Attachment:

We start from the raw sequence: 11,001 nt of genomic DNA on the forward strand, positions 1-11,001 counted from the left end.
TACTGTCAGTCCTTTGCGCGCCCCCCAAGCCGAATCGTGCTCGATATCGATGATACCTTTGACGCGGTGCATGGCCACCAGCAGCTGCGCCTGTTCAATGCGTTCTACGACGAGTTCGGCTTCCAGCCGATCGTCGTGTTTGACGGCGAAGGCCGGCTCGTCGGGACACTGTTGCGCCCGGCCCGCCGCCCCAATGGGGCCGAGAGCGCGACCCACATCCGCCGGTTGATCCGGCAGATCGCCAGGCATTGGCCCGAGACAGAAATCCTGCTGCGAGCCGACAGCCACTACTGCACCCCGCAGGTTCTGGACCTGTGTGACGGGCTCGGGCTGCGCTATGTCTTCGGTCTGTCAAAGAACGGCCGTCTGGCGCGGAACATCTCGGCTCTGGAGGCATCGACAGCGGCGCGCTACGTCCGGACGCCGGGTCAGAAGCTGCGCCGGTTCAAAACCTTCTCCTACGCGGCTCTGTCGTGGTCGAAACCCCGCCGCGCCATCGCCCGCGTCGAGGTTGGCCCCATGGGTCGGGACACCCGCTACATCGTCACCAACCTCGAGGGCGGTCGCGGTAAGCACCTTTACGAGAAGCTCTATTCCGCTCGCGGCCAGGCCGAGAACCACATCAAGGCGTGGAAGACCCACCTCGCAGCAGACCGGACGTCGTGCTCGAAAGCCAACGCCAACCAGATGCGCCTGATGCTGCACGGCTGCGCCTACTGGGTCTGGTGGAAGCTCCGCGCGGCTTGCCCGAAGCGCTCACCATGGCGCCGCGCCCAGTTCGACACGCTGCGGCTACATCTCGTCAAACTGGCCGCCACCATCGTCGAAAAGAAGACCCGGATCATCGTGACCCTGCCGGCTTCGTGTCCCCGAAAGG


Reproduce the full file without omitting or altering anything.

We start from the raw sequence: 11,001 nt of genomic DNA on the forward strand, positions 1-11,001 counted from the left end.
TACTGTCAGTCCTTTGCGCGCCCCCCAAGCCGAATCGTGCTCGATATCGATGATACCTTTGACGCGGTGCATGGCCACCAGCAGCTGCGCCTGTTCAATGCGTTCTACGACGAGTTCGGCTTCCAGCCGATCGTCGTGTTTGACGGCGAAGGCCGGCTCGTCGGGACACTGTTGCGCCCGGCCCGCCGCCCCAATGGGGCCGAGAGCGCGACCCACATCCGCCGGTTGATCCGGCAGATCGCCAGGCATTGGCCCGAGACAGAAATCCTGCTGCGAGCCGACAGCCACTACTGCACCCCGCAGGTTCTGGACCTGTGTGACGGGCTCGGGCTGCGCTATGTCTTCGGTCTGTCAAAGAACGGCCGTCTGGCGCGGAACATCTCGGCTCTGGAGGCATCGACAGCGGCGCGCTACGTCCGGACGCCGGGTCAGAAGCTGCGCCGGTTCAAAACCTTCTCCTACGCGGCTCTGTCGTGGTCGAAACCCCGCCGCGCCATCGCCCGCGTCGAGGTTGGCCCCATGGGTCGGGACACCCGCTACATCGTCACCAACCTCGAGGGCGGTCGCGGTAAGCACCTTTACGAGAAGCTCTATTCCGCTCGCGGCCAGGCCGAGAACCACATCAAGGCGTGGAAGACCCACCTCGCAGCAGACCGGACGTCGTGCTCGAAAGCCAACGCCAACCAGATGCGCCTGATGCTGCACGGCTGCGCCTACTGGGTCTGGTGGAAGCTCCGCGCGGCTTGCCCGAAGCGCTCACCATGGCGCCGCGCCCAGTTCGACACGCTGCGGCTACATCTCGTCAAACTGGCCGCCACCATCGTCGAAAAGAAGACCCGGATCATCGTGACCCTGCCGGCTTCGTGTCCCCGAAAGG